“According to his spotter, he was saying, ‘Congratulations,’” Coulter said when asked about the post race bump. “I hate we got together on the last lap. I had never gotten tight next to somebody, so I was underneath him expecting to get loose, and I get tight and we kind of got together.”
Then, about half an hour after the checkered flag flew, Busch walked out of the garage area and ended up in the middle of an altercation with Richard Childress, owner of Coulter’s No. 22 Chevrolet. Though details about the incident were sketchy, the Kansas City Star reported eyewitness accounts that Childress had Busch in a headlock and several punches were thrown. And despite being repeatedly hit, Busch didn’t attempt to fight back against the assault.
I’m not so sure what the big deal was with the move Coulter made, and frankly it was probably something he learned from Busch himself. It was a simple aggressive move that led an already upset Busch to overreact.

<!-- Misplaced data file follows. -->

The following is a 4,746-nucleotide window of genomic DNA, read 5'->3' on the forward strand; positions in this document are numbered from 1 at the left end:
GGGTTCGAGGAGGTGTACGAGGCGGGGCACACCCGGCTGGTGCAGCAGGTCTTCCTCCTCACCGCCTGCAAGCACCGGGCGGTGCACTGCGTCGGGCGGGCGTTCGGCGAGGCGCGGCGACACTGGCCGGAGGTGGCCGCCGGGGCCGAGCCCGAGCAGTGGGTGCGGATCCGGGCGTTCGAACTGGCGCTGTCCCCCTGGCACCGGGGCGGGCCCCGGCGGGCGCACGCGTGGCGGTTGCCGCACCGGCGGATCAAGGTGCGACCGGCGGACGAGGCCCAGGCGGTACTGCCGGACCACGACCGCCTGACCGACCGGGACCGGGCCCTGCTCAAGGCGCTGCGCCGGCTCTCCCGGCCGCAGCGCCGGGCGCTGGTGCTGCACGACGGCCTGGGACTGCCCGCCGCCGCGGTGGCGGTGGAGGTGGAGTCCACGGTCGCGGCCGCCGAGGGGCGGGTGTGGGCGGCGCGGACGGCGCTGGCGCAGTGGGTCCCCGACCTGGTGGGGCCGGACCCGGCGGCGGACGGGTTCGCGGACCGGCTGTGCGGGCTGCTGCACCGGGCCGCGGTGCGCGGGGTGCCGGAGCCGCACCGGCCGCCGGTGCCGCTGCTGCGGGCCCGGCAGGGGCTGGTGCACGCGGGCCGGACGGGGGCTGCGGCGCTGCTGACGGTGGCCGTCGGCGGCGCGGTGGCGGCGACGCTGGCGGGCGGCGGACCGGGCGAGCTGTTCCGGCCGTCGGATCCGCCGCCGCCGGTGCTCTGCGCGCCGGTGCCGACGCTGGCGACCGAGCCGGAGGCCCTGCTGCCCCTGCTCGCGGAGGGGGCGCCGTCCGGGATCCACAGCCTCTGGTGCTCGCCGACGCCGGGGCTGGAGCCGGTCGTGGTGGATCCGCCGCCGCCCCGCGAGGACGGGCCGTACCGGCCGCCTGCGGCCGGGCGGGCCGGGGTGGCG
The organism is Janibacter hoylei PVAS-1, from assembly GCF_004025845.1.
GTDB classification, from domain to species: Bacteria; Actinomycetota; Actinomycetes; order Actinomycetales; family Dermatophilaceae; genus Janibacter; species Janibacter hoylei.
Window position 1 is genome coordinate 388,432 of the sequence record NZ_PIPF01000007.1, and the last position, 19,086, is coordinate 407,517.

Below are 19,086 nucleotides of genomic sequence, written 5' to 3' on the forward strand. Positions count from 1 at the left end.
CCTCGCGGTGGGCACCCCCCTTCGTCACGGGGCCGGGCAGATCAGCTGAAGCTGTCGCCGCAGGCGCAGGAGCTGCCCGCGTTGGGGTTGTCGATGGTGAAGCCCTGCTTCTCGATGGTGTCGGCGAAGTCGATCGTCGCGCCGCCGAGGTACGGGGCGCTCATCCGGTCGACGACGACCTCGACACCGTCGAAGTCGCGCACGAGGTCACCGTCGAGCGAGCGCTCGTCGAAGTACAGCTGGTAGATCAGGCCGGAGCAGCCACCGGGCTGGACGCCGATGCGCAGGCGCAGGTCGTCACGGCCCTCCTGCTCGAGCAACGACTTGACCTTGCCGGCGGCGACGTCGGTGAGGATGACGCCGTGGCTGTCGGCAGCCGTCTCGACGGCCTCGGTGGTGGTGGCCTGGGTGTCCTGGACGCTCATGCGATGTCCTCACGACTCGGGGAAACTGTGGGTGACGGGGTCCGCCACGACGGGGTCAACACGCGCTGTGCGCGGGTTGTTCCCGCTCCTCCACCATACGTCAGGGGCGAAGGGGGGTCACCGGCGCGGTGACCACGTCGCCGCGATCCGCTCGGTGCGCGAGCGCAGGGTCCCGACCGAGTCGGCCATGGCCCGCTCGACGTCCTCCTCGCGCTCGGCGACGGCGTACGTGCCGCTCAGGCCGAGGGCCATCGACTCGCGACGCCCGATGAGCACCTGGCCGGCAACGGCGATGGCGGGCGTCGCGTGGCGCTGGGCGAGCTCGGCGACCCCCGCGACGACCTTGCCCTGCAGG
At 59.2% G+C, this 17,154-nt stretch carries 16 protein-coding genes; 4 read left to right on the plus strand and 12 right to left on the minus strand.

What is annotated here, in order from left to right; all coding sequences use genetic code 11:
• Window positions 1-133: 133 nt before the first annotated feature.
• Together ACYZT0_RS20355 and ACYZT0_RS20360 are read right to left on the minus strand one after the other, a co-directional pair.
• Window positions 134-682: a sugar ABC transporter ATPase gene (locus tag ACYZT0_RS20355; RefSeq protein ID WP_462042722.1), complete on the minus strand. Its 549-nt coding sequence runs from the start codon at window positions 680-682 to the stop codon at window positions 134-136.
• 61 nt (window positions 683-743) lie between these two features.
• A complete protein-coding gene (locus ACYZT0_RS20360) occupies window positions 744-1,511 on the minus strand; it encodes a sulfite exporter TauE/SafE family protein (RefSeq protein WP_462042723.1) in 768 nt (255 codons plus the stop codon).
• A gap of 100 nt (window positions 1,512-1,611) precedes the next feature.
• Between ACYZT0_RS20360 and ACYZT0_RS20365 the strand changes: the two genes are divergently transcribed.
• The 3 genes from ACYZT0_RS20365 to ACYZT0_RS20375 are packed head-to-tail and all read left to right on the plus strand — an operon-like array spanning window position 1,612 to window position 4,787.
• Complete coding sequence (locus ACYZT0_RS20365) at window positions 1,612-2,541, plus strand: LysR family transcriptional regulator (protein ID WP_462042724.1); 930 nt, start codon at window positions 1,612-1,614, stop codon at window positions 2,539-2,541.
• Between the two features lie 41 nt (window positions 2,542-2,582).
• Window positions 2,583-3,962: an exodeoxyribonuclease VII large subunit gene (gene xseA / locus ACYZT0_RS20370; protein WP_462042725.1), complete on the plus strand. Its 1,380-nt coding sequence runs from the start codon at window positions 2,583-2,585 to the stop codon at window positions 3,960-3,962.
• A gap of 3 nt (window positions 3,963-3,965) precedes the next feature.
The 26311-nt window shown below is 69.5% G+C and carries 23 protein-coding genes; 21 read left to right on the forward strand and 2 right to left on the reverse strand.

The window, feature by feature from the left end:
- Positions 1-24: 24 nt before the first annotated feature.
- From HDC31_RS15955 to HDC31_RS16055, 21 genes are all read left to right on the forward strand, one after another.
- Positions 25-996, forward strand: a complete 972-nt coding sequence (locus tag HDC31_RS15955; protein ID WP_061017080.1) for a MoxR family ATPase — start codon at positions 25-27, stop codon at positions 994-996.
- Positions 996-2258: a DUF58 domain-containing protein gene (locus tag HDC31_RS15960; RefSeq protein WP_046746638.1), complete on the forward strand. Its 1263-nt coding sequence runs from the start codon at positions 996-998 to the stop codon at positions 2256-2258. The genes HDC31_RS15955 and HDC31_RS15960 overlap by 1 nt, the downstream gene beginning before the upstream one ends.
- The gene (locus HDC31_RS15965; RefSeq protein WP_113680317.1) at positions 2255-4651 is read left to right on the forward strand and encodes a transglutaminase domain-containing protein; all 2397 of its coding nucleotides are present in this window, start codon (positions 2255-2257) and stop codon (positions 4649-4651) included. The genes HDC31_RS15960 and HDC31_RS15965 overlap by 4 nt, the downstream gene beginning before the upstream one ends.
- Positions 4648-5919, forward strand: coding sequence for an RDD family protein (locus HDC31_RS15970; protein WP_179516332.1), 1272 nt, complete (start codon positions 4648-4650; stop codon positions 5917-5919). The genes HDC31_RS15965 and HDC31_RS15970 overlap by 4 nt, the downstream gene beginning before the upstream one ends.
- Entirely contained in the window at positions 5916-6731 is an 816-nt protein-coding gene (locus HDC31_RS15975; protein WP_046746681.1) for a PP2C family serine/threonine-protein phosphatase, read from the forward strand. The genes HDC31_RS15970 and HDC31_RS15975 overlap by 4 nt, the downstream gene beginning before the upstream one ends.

During Sunday’s pre-race show, Busch gave few details about what happened.
“As I was leaving the hauler after the truck race yesterday and walking out of the garage area to my motorhome, an altercation did happen. I wasn’t the aggressor or anything but it’s something that NASCAR is looking into and gathering all the details and working towards trying to come up with a decision,” he said. “I heard was Mr. (NASCAR President Mike) Helton had to say earlier today and I followed through what they’re doing. And I respect what they make a decision based on how they feel the sport needs to be.”